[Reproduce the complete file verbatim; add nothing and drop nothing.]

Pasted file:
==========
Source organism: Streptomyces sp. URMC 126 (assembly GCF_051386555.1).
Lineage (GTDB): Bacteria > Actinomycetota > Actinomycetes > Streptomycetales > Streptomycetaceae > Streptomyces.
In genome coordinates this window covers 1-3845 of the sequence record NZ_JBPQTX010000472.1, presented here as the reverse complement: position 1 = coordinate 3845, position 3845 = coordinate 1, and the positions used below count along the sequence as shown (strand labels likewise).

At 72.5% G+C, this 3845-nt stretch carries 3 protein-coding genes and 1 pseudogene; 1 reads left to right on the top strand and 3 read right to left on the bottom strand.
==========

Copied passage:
Source organism: Streptomyces sp. URMC 126 (assembly GCF_051386555.1).
Lineage (GTDB): Bacteria > Actinomycetota > Actinomycetes > Streptomycetales > Streptomycetaceae > Streptomyces.
In genome coordinates this window covers 1-3845 of the sequence record NZ_JBPQTX010000472.1, presented here as the reverse complement: position 1 = coordinate 3845, position 3845 = coordinate 1, and the positions used below count along the sequence as shown (strand labels likewise).

At 72.5% G+C, this 3845-nt stretch carries 3 protein-coding genes and 1 pseudogene; 1 reads left to right on the top strand and 3 read right to left on the bottom strand.